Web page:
John N. Baldwin MD

Address To The UCSF Surgical Society And Annual Course: May 17, 2013
The University of California San Francisco

Thank you, Dr. Eastman. It is indeed a pleasure to be here, and welcome… surgeons and guests in the audience! I hope that I can add to your enjoyment of this morning’s fine program.

Forty-six years ago last month, in 1967, appropriately on April Fool’s Day, I was finishing my sixth year at UCSF, age 34, having become the chief resident in Cardiac surgery, and was in the middle of an aortic valve replacement on bypass, when the famous yellow Western Union telegram came to the door of OR 6. The circulating nurse said, “It’s for you, Dr. Baldwin. Should I open it?” I replied, “You sure can, but I pretty much know what it says.” And I did. “Greetings! You are being inducted into the United States Army. Lyndon B. Johnson, President.”

And so a chapter in my life closed and another opened. It was actually a relief, as I had not decided among three open offers, so this made it all very easy. It verified my father’s famous statement, which has proven true for half a century; “Life is what happens to you while you are making other plans.”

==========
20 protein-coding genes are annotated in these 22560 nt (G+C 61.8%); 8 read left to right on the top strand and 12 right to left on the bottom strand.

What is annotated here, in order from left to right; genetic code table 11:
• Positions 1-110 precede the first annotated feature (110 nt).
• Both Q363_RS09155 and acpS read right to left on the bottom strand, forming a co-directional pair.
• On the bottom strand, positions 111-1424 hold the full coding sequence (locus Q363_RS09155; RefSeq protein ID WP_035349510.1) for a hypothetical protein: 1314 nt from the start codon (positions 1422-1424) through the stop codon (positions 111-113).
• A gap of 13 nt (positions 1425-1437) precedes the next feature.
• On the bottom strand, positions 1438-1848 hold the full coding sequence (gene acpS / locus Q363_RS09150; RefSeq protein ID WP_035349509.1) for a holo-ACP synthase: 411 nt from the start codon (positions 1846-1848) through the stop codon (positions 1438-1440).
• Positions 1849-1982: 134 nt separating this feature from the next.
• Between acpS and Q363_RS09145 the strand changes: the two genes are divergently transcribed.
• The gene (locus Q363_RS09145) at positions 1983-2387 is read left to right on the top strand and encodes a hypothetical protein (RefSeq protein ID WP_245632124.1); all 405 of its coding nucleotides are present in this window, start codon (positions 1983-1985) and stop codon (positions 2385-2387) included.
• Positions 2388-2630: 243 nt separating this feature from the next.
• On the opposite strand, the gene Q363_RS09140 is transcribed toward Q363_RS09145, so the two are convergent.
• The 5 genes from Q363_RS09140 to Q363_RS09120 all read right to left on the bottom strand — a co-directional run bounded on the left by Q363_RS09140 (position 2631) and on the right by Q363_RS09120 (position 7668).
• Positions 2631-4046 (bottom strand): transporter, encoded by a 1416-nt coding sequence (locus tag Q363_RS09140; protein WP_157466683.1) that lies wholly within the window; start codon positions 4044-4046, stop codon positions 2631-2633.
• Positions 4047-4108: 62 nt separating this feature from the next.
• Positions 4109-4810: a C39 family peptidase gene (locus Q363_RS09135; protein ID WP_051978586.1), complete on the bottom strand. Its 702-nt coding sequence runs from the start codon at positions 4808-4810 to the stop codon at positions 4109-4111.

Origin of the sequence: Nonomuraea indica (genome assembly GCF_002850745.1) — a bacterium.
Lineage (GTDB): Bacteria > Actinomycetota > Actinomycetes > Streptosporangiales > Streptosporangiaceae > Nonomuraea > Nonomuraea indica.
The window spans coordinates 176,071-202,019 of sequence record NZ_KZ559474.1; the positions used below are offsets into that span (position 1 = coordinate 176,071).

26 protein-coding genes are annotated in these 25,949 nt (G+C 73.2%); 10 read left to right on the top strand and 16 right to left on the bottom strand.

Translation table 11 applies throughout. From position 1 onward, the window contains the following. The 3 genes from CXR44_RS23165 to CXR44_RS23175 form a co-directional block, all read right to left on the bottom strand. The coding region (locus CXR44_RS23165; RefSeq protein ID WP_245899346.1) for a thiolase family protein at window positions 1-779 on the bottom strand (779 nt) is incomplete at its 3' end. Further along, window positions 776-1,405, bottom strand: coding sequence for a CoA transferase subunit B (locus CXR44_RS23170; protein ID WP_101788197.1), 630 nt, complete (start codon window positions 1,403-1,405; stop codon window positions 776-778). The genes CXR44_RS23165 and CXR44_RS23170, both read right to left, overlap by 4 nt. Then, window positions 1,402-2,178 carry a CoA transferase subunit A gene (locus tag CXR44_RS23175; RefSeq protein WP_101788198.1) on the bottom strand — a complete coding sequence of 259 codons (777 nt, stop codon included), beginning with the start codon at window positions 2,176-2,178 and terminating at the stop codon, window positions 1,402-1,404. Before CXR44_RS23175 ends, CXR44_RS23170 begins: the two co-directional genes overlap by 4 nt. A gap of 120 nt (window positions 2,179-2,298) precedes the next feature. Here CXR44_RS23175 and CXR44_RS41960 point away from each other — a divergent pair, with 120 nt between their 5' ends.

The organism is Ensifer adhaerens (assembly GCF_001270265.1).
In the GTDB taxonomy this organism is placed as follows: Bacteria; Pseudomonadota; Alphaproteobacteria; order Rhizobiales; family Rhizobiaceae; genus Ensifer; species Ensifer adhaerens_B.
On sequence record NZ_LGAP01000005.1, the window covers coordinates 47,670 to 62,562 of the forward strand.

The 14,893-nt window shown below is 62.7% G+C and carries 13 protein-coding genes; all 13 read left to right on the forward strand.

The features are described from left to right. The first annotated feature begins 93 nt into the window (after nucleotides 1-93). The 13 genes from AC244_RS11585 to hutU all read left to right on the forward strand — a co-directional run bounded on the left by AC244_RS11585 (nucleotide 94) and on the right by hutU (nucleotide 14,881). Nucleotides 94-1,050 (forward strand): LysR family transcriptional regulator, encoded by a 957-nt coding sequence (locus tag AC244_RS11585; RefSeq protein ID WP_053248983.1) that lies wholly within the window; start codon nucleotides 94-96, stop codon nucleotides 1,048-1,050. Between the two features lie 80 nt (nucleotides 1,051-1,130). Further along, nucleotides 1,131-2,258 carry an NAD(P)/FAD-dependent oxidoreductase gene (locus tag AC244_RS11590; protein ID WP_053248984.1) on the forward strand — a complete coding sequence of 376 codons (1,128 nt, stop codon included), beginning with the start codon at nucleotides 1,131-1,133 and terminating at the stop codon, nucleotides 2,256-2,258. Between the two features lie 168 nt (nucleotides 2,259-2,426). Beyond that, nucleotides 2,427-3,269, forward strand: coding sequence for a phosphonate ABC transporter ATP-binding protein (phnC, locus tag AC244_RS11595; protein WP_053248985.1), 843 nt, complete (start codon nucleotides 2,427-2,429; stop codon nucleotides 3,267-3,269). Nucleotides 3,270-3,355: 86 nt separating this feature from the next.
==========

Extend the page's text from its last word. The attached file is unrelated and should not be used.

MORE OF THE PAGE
Following my two years in the Army, the last of which (1969) was spent as chief of thoracic and vascular surgery at the 24th Evacuation Hospital in Vietnam, I went back to Monterey, California and began a wonderful, exciting and very fulfilling thirty years of private practice. Those were the days of collegiality, honesty and relative freedom in the practice of surgery, and they remain fresh and happy in my memory. I remember asking my senior partner in July 1969, “I have never billed for anything, ever. What do we charge?” He replied, “New patients are 8 dollars and revisits are either 3 dollars or 4 dollars, depending on difficulty.” “OK”, I said, and went with it. The motto then was: “We make friends in the office and money in the OR.”